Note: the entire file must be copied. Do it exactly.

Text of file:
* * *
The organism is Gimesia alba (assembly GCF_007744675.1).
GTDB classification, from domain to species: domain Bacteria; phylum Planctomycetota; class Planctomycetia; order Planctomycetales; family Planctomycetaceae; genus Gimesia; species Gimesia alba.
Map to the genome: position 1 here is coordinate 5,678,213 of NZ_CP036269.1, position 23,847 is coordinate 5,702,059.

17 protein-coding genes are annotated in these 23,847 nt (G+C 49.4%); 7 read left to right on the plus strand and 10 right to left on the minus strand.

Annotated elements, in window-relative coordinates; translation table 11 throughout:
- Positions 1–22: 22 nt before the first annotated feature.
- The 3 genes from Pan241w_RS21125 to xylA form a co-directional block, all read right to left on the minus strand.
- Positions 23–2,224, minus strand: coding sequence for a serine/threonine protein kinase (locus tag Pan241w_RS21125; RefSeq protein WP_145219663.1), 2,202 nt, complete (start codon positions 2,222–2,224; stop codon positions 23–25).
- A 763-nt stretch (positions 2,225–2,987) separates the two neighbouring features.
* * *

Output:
The organism is Gimesia alba (assembly GCF_007744675.1).
GTDB classification, from domain to species: domain Bacteria; phylum Planctomycetota; class Planctomycetia; order Planctomycetales; family Planctomycetaceae; genus Gimesia; species Gimesia alba.
Map to the genome: position 1 here is coordinate 5,678,213 of NZ_CP036269.1, position 23,847 is coordinate 5,702,059.

17 protein-coding genes are annotated in these 23,847 nt (G+C 49.4%); 7 read left to right on the plus strand and 10 right to left on the minus strand.

Annotated elements, in window-relative coordinates; translation table 11 throughout:
- Positions 1–22: 22 nt before the first annotated feature.
- The 3 genes from Pan241w_RS21125 to xylA form a co-directional block, all read right to left on the minus strand.
- Positions 23–2,224, minus strand: coding sequence for a serine/threonine protein kinase (locus tag Pan241w_RS21125; RefSeq protein WP_145219663.1), 2,202 nt, complete (start codon positions 2,222–2,224; stop codon positions 23–25).
- A 763-nt stretch (positions 2,225–2,987) separates the two neighbouring features.